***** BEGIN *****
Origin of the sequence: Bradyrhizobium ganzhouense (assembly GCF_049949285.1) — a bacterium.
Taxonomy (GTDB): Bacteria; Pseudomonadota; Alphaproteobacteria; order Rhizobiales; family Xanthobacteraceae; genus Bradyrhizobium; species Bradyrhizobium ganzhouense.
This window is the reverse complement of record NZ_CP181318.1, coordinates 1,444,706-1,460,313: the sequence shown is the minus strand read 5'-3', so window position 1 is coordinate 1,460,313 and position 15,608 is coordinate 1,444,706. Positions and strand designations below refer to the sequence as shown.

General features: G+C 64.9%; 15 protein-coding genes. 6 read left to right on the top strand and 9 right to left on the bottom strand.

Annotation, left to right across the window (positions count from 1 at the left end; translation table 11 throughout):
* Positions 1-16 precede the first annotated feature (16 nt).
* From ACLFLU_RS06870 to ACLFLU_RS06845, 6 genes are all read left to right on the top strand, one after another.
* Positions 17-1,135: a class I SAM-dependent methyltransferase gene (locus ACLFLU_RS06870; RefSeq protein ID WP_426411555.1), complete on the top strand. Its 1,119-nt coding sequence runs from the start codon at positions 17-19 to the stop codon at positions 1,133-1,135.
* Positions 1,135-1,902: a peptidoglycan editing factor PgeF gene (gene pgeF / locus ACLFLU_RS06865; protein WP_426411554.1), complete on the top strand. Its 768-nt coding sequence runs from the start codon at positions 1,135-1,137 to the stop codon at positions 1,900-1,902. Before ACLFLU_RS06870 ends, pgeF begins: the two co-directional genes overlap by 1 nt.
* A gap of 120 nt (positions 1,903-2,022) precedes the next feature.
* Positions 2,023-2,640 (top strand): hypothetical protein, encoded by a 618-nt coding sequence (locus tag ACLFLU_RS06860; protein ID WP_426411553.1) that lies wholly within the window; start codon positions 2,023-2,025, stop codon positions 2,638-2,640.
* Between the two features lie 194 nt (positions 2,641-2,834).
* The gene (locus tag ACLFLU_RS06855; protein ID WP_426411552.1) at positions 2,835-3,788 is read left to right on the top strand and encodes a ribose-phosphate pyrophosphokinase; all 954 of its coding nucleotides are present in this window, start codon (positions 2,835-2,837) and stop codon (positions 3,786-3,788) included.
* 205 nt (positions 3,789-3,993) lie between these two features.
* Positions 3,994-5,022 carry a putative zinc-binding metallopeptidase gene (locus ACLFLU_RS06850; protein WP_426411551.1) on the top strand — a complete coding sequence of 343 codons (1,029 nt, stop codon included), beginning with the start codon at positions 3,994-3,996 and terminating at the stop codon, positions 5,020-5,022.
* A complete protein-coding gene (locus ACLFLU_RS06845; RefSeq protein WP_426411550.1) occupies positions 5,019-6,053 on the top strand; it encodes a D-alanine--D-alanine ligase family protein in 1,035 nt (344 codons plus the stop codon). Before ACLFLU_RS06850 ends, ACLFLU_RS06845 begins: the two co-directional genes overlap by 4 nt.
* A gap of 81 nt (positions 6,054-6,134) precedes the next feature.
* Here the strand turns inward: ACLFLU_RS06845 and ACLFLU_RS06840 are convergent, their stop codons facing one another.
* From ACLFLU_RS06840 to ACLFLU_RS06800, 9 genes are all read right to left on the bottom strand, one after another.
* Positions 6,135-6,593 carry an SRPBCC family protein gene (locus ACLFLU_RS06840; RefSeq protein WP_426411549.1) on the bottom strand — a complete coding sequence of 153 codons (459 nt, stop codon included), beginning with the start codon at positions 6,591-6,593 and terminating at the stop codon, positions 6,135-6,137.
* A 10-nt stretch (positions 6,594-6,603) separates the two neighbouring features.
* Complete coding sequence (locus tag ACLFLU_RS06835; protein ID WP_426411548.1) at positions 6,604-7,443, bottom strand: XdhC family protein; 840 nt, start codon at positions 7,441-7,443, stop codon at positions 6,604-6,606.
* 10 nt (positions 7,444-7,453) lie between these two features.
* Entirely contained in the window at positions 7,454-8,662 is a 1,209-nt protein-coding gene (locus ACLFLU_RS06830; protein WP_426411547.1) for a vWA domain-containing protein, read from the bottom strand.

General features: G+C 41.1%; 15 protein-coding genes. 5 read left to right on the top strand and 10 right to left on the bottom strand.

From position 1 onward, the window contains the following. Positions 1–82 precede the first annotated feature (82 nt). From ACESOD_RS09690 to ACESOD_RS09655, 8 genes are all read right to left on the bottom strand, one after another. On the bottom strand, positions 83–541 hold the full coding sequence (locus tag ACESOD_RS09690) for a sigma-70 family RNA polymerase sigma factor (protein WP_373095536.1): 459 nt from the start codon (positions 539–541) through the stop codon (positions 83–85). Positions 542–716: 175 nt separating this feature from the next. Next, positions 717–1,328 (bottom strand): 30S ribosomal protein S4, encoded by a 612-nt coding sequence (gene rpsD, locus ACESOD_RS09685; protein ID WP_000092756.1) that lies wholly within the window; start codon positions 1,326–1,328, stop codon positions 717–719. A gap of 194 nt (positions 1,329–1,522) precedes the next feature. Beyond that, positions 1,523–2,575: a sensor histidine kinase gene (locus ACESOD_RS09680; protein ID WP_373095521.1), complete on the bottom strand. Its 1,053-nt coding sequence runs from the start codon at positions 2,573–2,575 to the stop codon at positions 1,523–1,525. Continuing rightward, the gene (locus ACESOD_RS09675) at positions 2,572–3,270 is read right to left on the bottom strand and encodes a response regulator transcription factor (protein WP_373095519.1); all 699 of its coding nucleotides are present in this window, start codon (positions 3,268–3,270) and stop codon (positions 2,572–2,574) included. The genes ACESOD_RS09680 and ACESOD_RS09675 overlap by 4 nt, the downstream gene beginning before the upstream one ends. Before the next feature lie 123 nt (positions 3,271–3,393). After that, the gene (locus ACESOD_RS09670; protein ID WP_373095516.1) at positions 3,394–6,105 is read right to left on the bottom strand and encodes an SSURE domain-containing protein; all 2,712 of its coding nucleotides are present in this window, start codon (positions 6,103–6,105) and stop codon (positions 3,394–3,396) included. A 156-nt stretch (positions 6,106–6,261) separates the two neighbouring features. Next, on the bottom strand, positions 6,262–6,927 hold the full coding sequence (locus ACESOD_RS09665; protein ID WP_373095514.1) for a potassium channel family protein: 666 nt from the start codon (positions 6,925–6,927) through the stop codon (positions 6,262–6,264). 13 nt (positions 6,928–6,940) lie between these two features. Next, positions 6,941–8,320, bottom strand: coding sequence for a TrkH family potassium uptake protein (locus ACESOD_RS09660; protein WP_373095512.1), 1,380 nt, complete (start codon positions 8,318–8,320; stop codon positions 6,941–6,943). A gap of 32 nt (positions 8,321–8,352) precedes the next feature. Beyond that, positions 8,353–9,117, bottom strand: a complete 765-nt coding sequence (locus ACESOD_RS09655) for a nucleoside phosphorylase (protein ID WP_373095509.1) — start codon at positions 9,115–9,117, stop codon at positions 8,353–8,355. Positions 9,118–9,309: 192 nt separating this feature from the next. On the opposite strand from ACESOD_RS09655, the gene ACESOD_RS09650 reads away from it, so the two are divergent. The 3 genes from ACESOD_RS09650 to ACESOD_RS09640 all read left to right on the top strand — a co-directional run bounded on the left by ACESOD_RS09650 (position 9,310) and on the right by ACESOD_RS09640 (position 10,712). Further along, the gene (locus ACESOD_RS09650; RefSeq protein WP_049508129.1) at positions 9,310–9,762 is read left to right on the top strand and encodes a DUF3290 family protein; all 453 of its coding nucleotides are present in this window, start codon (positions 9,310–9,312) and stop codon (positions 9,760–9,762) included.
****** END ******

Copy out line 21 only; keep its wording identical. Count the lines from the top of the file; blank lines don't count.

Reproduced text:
* A 10-nt stretch (positions 6,594-6,603) separates the two neighbouring features.